Find a reputable vendor for blue cheese

Blue Cheese Burger: Ground sirloin burger with Maytag blue cheese and tomato on a ciabatta roll. BY JACK CLEMONS PHOTO
April 16, 2012

Have you heard the legend about the discovery of blue cheese? The key features are rye bread, penicillin and the practice of placing cheese in cool caves to age. Either a forgetful cheese maker or an amorous shepherd abandoned his lunch in such a cave. When he later returned, they found mold had formed on the bread, spread to the cheese and created blue streaks of incomparable flavor.

The mold, known as Penicillium roqueforti, is named for the French town of Roquefort sur Soulzon where it was discovered. A nearby network of caves formed in a limestone hillside offers the ideal environment to produce this special cheese. The temperature stays between 44 and 48 degrees all year, relative humidity is a constant 95 percent and there’s a plentiful population of the microscopic mold spores.

Once the mold’s action was understood, the process of making Roquefort cheese included leaving loaves of rye bread in the damp caves to cultivate the mold. These were then dried, ground and mixed with sheep milk curds, formed into rounds and aged in the caves. Writings from the ninth century describe monks in this region offering blue cheese to the Emperor Charlemagne, who developed quite a fondness for the rich, blue-veined delicacy. Roquefort production still entails a great deal of manual labor, and the cheese makers who work in the caves are reported to enjoy exceptional good health.

Blue cheese is made from all types of milk (sheep, cow, goat) either raw or cooked. There are several steps to making cheese: precipitating the milk into curds, draining off the whey, pressing the curds into a solid shape, salting the outside surface and allowing the cheese to ripen. These steps include the introduction of specific microorganisms or cultures to act on the fibrous structure of the cheese, creating signature flavors, textures and colors associated with the famous blue cheeses from France, Italy, England and the United States.

Today, blue cheese production includes mixing cultures directly into the curds for an even distribution. During the aging period, the cheese rounds are regularly pierced with needles or skewers to open avenues for air to penetrate and assist with ripening. To maintain the right to use their legally protected names, varieties of blue cheese such as Roquefort, Gorgonzola and Stilton must be aged in the original caves where they were first produced.

One relative newcomer to the blue cheese market is Maytag Dairy Farms, in Newtown, Iowa. In 1941, Fred Maytag II (son of the appliance company founder) adopted a process developed by the Iowa State University. They used homogenized milk sourced from his father’s herd of prizewinning Holstein cattle. From the first wedge through the present day, small batches are made by hand and closely attended during months of ripening in specially designed local caves.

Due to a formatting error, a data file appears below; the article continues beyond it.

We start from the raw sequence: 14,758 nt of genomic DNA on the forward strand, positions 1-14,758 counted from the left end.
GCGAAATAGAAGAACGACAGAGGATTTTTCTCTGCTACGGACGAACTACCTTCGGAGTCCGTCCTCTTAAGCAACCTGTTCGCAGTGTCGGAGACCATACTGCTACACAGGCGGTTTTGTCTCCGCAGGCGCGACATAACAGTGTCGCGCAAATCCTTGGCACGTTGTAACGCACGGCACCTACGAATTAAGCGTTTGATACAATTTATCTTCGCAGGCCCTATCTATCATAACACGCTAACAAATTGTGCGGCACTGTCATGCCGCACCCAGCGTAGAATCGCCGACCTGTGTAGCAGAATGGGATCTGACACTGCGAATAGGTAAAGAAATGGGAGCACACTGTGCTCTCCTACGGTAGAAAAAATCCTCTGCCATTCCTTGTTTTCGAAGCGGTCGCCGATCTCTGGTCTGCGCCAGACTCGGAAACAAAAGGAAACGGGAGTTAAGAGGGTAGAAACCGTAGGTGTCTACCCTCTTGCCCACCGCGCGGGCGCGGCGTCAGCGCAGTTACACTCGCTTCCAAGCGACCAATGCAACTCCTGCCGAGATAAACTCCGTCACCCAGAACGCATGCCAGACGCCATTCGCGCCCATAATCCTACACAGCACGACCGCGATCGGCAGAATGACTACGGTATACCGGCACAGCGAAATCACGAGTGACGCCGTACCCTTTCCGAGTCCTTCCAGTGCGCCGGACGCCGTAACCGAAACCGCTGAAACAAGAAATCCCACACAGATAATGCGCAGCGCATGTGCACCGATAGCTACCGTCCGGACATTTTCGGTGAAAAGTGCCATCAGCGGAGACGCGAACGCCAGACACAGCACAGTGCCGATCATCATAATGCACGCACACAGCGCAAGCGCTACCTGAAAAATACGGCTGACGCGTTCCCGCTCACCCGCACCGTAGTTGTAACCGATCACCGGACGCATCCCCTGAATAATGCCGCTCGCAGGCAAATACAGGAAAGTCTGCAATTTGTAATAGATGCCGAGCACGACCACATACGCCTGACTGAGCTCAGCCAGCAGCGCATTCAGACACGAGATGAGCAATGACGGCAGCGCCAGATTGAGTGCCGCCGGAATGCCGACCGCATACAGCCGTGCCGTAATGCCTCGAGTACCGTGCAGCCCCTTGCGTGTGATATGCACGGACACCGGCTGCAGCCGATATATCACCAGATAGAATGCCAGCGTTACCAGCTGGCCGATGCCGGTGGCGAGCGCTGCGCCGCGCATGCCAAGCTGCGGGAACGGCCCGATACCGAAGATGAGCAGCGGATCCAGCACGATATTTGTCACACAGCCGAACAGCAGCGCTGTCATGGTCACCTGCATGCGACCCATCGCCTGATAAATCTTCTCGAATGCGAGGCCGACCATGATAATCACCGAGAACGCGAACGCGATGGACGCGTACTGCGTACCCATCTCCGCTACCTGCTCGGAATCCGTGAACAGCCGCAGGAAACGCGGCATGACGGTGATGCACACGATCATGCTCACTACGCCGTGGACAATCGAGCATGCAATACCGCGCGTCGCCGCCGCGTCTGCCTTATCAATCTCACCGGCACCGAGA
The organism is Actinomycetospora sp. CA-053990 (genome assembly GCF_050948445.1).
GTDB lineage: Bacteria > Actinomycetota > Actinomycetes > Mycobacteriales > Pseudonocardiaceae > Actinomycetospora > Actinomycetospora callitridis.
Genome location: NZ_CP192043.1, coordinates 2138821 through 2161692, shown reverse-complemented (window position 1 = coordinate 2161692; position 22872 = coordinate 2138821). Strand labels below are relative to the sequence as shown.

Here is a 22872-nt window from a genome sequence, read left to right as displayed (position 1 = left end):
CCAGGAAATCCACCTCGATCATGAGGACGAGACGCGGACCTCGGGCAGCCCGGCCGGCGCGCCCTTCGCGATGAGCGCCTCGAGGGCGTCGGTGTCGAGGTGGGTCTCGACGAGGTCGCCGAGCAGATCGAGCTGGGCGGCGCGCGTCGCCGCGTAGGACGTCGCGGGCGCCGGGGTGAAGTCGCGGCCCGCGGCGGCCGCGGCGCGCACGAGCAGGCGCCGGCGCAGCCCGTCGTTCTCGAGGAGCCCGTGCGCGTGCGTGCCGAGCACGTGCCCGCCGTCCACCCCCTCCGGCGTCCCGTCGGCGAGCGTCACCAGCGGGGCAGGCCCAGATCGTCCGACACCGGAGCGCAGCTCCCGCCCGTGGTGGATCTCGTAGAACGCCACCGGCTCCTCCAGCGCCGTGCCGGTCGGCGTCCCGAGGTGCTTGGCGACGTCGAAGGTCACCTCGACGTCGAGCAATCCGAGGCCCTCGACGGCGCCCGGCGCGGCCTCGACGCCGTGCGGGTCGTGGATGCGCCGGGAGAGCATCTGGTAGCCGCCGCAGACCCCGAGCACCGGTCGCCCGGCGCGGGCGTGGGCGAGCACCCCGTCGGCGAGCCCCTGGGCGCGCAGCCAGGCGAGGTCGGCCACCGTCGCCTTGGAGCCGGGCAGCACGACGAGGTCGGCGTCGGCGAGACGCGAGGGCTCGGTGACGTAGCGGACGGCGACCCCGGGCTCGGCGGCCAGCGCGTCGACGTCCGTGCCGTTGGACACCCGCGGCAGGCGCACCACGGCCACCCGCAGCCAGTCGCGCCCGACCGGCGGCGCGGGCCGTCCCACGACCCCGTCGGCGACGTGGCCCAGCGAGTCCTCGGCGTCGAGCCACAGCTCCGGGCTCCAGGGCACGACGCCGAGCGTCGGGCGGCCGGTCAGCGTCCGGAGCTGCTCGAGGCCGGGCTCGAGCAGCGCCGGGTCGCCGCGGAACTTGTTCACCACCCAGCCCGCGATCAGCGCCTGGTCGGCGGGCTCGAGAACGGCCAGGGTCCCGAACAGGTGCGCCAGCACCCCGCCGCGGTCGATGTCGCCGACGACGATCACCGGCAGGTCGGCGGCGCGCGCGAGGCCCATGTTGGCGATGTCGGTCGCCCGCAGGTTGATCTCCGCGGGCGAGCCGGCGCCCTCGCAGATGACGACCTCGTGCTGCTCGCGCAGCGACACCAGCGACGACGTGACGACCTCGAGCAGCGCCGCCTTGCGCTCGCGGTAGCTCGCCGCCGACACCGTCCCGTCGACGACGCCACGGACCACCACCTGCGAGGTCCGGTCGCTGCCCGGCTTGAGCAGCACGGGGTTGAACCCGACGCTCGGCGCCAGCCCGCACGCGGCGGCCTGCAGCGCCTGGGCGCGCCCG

Although the mold responsible for blue cheese may be related to the antibiotic of a similar name, it doesn’t have the same concentrations you would find in the pharmaceutical version: eating blue cheese is not a prescription for curing an infection. When buying blue cheese, find a reputable vendor who regularly turns over inventory. Blue cheese that’s past its prime will have a hard texture instead of creamy softness. Its colors will change from ivory to tan and veins that were blue will appear green. The smell of ammonia is another sign you shouldn’t risk it.

Now that you have a lovely block of blue cheese, how will you eat it? My favorite is to crumble blue cheese over salad greens; Jack’s first choice is in the photo - a blue cheese burger. The recipes below offer a few different ways to try blue cheese, but there may not be any left to cook with after you’ve sampled its seductive, creamy tang.

Blue Cheese & Pepper Pizza
1 pizza shell
1 T olive oil
1 red bell pepper
1 orange bell pepper
1 sweet onion
2 T olive oil
6 oz blue cheese

Preheat oven to 425 F. Place a prebaked pizza shell on a baking sheet or round pizza pan; set aside. Heat oil in a skillet over medium. Thinly slice the onion and add to the skillet. Core and seed the peppers; slice into thin strips and add to the skillet. Continue to sauté the vegetables until tender. Drizzle olive oil over pizza shell. Spread the peppers and onions evenly across the pizza shell. Crumble the blue cheese and sprinkle over the pizza. Bake until bubbly and almost golden, about 15 minutes.

Creamy Gorgonzola Dressing
8 oz Gorgonzola cheese
1/3 C mayonnaise
1/3 C sour cream
1/3 C milk
1 pressed garlic clove
1/2 t Worcestershire sauce
1 t white vinegar
1 t lemon juice
3 chopped basil leaves
salt & pepper, to taste

Crumble the Gorgonzola cheese and set aside about 2/3 C. Place the remaining cheese in the bowl of a food processor along with the mayonnaise and sour cream; process until smooth. Add milk, garlic, Worcestershire and lemon juice; blend well. Add reserved cheese and pulse once or twice, making sure to retain the cheese chunks. Transfer to a covered container, stir in the basil, salt and pepper. Refrigerate until ready to serve (keeps for up to two weeks). If dressing becomes too thick, thin slightly by whisking in a little milk.

Stilton Cheese Sauce

1/4 C unsalted butter
1 minced shallot
4 oz blue cheese
1 C half & half
cracked black pepper

Melt butter in a saucepan over medium low. Add the shallot and sauté until softened. Stir in the blue cheese and half and half; continue to cook until cheese has completely melted and sauce is smooth. Add freshly ground black pepper, to taste. Serve over pasta, steamed vegetables, omelets, roasted meat or poultry.